Jailed PKK Leader Declares Ceasefire - Will It End 29-Year Kurdish-Turkey Conflict?



ISTANBUL - Jailed Kurdish rebel leader Abdullah Öcalan has called upon the armed PKK forces to recognize a ceasefire and withdraw from Turkey, reports Hürriyet.

In what may turn out to be a historic announcement in the nearly three-decade-long conflict between Kurdish separatists and the Turkish government, Ocalan's written statement was read out loud to a massive crowd celebrating the Kurdish New Year in the southeastern province of Diyarbakir.

One day Baskan Öcalan WILL celebrate Newroz with the millions who love and support him. #twitterkurds #newrozpirozbe…

— Kamber (@xatarkurdi) March 21, 2013

Öcalan, who is serving a life sentence in an island prison off of Istanbul, had the statement read by two members of the Kurdish Peace and Democracy Party (BDP) in both Turkish and Kurdish:

"Today we are waking up to a new Middle East, a new Turkey. A new era starts today. A door has been opened from armed struggle to democratic struggle," he said. "Our fight has been against all kinds of pressure, violence, and oppression. A door is opening on democratic process after a period of armed struggle. Guns should fall silent and politics should come to the foreground.”

This is real Kurdish Spring, I mean spring spring, Newruz the beginning of Spring. #TwitterKurds…

— Abdulla Hawez (@abdullahawez) March 21, 2013

Al Jazeera reports that Turkish Prime Minister Recep Tayyip Erdogan and Öcalan both appear to have staked their political futures on the renewed push to end the Kurdish 29-year armed campaign for self-rule that has left some 40,000 people, mostly Kurds, dead.

The expected cease-fire is likely to be in return for wider constitutional recognition and language rights for Turkey's 15 million Kurds. The war has drained state coffers, stunted development of the mainly Kurdish Southeast and scarred Ankara's human rights record.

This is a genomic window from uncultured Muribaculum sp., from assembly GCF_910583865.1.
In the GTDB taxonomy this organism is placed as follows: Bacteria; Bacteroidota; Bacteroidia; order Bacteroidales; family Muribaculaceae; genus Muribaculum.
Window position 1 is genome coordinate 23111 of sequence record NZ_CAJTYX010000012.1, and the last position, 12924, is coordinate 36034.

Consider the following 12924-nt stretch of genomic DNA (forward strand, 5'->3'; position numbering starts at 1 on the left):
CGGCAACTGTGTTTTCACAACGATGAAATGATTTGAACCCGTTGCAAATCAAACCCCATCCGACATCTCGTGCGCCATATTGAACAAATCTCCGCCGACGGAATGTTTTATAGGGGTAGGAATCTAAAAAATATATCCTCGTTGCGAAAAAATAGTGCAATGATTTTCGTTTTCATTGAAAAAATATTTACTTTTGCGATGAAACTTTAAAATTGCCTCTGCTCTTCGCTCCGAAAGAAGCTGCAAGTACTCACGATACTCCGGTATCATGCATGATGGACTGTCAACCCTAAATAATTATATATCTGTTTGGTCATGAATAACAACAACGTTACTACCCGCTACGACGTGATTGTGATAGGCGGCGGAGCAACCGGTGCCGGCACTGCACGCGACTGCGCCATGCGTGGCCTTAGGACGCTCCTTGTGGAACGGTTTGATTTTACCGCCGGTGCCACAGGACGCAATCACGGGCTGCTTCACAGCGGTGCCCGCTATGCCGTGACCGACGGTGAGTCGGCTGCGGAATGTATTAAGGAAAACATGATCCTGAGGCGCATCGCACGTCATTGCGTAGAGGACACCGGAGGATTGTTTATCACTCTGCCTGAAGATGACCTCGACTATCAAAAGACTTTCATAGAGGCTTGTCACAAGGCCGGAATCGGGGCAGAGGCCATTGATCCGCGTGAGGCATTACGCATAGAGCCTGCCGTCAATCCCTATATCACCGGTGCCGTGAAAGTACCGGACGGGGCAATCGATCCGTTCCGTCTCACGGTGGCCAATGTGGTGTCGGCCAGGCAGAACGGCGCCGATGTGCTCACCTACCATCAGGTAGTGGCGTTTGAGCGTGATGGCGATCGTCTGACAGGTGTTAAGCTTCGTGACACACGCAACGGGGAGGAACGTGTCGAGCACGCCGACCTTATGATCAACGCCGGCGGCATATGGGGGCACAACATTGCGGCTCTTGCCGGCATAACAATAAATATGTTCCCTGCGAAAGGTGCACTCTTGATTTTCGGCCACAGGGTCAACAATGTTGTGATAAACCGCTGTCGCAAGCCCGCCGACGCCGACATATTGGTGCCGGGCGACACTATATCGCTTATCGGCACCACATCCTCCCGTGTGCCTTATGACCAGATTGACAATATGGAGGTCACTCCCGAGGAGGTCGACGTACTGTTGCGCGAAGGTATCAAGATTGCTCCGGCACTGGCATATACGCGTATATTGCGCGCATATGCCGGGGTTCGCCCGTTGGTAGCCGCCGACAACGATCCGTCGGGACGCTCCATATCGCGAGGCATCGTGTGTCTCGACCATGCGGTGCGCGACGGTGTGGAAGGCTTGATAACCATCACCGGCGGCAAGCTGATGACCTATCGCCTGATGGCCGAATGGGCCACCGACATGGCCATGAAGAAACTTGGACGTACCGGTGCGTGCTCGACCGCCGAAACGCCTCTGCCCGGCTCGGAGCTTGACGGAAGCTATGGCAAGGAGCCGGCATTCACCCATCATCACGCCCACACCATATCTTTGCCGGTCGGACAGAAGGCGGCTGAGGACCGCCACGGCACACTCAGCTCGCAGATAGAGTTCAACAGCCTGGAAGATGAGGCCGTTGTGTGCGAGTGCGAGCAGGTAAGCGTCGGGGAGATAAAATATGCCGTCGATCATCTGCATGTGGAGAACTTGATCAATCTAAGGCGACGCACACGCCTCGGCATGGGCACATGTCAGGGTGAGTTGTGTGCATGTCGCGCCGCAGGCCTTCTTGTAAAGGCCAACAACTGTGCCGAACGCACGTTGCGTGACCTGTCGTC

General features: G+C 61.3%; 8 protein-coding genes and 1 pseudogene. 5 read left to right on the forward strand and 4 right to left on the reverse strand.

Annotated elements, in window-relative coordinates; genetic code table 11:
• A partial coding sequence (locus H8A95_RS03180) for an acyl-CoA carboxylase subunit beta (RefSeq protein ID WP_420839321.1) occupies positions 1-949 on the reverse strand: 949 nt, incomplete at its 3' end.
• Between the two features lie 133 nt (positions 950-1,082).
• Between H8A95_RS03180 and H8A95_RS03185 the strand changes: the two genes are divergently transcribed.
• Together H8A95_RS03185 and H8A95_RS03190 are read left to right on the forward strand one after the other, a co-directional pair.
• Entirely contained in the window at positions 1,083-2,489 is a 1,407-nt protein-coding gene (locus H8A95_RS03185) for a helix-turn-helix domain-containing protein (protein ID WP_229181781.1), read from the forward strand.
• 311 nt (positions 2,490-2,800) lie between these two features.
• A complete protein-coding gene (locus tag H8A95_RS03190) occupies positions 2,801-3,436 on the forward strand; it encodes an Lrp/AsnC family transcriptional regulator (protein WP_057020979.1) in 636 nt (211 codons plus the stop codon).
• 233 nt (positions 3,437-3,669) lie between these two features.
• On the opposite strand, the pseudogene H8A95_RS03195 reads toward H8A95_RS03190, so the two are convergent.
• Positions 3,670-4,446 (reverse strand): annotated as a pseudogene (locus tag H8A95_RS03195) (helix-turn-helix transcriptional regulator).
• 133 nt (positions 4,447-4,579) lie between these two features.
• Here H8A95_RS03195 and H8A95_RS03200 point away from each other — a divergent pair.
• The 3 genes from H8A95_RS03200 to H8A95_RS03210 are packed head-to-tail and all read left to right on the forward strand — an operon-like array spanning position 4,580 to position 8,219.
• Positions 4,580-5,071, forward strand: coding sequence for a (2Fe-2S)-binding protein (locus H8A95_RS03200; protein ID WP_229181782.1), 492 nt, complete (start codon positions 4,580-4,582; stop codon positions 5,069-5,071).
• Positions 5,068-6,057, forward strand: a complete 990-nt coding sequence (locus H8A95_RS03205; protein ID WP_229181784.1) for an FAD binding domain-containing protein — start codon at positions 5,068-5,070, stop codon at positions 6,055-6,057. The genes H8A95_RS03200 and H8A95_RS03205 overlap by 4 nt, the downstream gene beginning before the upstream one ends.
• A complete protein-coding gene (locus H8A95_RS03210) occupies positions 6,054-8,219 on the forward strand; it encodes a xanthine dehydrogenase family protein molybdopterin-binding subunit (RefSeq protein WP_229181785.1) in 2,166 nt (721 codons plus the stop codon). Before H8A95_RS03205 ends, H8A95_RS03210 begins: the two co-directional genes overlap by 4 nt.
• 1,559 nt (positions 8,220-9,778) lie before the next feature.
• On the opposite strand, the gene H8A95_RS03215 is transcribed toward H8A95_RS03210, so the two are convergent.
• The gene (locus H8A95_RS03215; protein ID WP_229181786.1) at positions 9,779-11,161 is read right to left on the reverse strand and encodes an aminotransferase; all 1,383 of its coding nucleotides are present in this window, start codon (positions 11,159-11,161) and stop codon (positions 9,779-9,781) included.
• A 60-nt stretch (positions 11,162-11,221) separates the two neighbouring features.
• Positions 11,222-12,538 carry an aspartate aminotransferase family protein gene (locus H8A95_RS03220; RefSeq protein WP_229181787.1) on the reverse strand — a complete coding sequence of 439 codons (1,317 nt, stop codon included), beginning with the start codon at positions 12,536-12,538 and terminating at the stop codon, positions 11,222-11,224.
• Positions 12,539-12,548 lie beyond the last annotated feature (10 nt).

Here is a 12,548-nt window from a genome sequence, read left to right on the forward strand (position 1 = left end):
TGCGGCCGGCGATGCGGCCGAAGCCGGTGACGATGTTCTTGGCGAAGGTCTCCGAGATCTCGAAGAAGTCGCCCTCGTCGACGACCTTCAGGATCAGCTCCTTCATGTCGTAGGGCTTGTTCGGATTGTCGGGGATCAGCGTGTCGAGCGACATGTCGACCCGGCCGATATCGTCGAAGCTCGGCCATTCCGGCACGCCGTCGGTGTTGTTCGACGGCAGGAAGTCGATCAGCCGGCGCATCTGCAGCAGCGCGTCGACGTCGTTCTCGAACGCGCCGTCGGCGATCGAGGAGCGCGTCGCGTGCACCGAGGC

Istanbul daily Todays Zaman writes that this move would be a major boost to Turkey's candidacy for European Union membership. A settlement would also bolster the NATO member's credibility as it seeks to further extend its influence across the Middle East.

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Saving The Planet Is Really A Question Of Dopamine

Our carelessness toward the environment could be due, in part, to the functioning of a very primitive area of our brain: the striatum.

Ad scuba-diver and brain coral

Stefano Lupieri

PARIS — Almost every week, a new scientific study alerts us to the degradation of the environment. And yet, we continue not to change anything fundamental in our systems of production and habits of consumption. Are we all suffering from blindness, or poisoned by denial?

In his popular books Le Bug humain (The Human Bug) and Où est le sens? (Where is the Sense?), Sébastien Bohler, a journalist in neuroscience and psychology, provides a much more rational explanation: The mechanism responsible for our propensity to destroy our natural environment is in fact a small, very deep and very primitive structure of our brain called the striatum.

This regulator of human motivation seems to have been programmed to favor behaviors that ensure the survival of the species.

Addictions to sex and social media

Since the dawn of humanity, gathering information about our environment, feeding ourselves, ensuring the transmission of our genes through sexual intercourse and asserting our social status have all been rewarded with a shot of dopamine, the 'pleasure hormone.'

Nothing has changed since then; except that, in our society of excess, there is no limit to the satisfaction of these needs. This leads to the overconsumption of food and addictions to everything from sex to social media — which together account for much of the world's destructive agricultural and energy practices.

No matter how much we realize that this is leading to our downfall, we can't help but relapse because we are prisoners of the dopamine pump in the striatum, which cannot be switched off.

Transverse section of striatum from a structural MRI image

Lindsay Hanford and Geoff B Hall via Wikipedia

Tweaking genetics 

According to Bohler, the only way out is to encourage the emergence of new values of sobriety, altruism and slowness. If adopted, these more sustainable notions could be recognized by the striatum as new sources of dopamine reward. But there's the challenge of promoting inspiring stories that infuse them with value.

Take the photo-collage exhibition "J'agis ici... et je m'y colle" ("I'm taking action here... and I'm sticking to it"), a collection of life-size portraits of residents committed to the energy transition, displayed on the walls of the French coastal city of La Rochelle.

Backed by the French National Center for Street Arts, photographer Martin Charpentier may be employing artistic techniques, but he's also tinkering with neuroscience in the process.

Les Echos
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